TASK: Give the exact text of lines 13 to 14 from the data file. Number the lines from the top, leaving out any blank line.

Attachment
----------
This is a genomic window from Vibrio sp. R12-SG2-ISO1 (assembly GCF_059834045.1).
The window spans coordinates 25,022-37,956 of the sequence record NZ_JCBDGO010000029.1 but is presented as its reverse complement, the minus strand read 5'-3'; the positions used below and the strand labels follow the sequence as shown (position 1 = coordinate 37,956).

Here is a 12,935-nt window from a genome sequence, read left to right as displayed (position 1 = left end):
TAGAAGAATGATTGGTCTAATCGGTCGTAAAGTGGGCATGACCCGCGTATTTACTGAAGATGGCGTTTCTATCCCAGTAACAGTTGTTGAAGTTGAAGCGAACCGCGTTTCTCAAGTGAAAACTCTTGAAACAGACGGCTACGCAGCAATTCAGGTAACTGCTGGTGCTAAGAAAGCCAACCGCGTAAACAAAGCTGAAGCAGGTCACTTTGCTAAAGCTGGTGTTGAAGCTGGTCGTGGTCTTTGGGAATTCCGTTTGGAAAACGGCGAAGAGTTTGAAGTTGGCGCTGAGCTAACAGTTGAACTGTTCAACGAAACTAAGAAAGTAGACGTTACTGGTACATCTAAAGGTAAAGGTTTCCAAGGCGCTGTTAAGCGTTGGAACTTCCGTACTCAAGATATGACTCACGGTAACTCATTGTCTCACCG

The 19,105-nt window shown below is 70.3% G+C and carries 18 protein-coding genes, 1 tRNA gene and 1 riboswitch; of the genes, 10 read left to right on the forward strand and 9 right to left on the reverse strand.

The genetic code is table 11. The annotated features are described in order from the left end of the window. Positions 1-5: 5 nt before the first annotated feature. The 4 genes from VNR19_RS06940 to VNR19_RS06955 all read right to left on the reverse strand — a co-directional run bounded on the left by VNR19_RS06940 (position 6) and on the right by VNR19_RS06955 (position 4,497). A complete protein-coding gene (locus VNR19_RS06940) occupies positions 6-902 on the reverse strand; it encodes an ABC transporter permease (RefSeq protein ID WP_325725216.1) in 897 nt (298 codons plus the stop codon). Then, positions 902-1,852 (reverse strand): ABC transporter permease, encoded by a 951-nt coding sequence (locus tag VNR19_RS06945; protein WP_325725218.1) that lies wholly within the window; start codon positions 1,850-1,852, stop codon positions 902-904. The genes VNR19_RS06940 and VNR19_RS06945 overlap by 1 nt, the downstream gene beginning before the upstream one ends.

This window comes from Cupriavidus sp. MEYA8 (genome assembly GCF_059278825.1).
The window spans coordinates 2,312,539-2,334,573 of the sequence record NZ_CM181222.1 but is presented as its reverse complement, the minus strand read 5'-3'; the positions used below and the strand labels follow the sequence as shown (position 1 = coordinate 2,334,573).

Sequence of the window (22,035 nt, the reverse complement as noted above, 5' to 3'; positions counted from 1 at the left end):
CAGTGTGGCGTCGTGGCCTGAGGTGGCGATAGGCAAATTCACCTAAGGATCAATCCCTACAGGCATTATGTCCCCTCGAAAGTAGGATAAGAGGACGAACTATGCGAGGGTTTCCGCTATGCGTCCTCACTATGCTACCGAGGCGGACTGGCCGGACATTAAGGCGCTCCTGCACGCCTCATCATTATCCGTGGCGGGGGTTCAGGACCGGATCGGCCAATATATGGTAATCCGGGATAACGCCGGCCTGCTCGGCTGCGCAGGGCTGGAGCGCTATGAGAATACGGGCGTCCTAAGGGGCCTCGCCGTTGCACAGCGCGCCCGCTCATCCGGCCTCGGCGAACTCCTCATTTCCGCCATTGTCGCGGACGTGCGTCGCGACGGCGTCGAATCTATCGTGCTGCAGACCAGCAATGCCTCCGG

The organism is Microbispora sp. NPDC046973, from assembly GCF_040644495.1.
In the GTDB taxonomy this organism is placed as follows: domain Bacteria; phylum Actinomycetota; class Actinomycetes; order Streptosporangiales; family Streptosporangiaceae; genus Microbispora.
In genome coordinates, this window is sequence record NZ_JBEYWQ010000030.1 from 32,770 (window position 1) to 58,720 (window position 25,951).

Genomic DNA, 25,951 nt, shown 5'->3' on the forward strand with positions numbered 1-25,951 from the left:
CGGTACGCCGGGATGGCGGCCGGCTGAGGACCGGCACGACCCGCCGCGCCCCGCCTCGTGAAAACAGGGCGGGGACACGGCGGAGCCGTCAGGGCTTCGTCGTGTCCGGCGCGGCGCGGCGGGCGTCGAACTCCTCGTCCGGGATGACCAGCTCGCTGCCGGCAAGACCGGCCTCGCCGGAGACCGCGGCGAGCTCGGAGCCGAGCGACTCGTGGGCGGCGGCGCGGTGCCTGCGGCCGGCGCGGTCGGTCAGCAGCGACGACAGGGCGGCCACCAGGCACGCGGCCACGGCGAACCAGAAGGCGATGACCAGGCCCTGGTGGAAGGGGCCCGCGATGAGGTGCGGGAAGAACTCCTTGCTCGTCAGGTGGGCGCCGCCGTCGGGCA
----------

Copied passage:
In genome coordinates, this window is sequence record NZ_JBEYWQ010000030.1 from 32,770 (window position 1) to 58,720 (window position 25,951).

Genomic DNA, 25,951 nt, shown 5'->3' on the forward strand with positions numbered 1-25,951 from the left: